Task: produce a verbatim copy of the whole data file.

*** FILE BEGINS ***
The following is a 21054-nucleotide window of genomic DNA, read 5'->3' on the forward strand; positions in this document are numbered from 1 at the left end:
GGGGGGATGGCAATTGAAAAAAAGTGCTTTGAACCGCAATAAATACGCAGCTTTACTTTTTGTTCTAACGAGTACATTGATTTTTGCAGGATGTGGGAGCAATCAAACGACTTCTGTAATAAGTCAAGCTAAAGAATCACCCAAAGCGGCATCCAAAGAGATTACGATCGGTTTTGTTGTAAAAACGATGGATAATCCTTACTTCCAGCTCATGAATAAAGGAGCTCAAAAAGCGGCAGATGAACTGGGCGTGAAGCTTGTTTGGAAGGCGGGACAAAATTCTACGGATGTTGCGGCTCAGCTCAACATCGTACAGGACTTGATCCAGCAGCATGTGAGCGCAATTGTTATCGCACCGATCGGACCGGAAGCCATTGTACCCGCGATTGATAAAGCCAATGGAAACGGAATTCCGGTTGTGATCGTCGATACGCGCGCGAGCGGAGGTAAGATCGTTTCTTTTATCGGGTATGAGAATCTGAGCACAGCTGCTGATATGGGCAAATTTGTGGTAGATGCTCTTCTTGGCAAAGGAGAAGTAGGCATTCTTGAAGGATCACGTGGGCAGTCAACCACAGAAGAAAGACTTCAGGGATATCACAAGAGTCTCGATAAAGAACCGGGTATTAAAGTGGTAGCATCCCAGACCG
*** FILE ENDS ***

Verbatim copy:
The following is a 21054-nucleotide window of genomic DNA, read 5'->3' on the forward strand; positions in this document are numbered from 1 at the left end:
GGGGGGATGGCAATTGAAAAAAAGTGCTTTGAACCGCAATAAATACGCAGCTTTACTTTTTGTTCTAACGAGTACATTGATTTTTGCAGGATGTGGGAGCAATCAAACGACTTCTGTAATAAGTCAAGCTAAAGAATCACCCAAAGCGGCATCCAAAGAGATTACGATCGGTTTTGTTGTAAAAACGATGGATAATCCTTACTTCCAGCTCATGAATAAAGGAGCTCAAAAAGCGGCAGATGAACTGGGCGTGAAGCTTGTTTGGAAGGCGGGACAAAATTCTACGGATGTTGCGGCTCAGCTCAACATCGTACAGGACTTGATCCAGCAGCATGTGAGCGCAATTGTTATCGCACCGATCGGACCGGAAGCCATTGTACCCGCGATTGATAAAGCCAATGGAAACGGAATTCCGGTTGTGATCGTCGATACGCGCGCGAGCGGAGGTAAGATCGTTTCTTTTATCGGGTATGAGAATCTGAGCACAGCTGCTGATATGGGCAAATTTGTGGTAGATGCTCTTCTTGGCAAAGGAGAAGTAGGCATTCTTGAAGGATCACGTGGGCAGTCAACCACAGAAGAAAGACTTCAGGGATATCACAAGAGTCTCGATAAAGAACCGGGTATTAAAGTGGTAGCATCCCAGACCG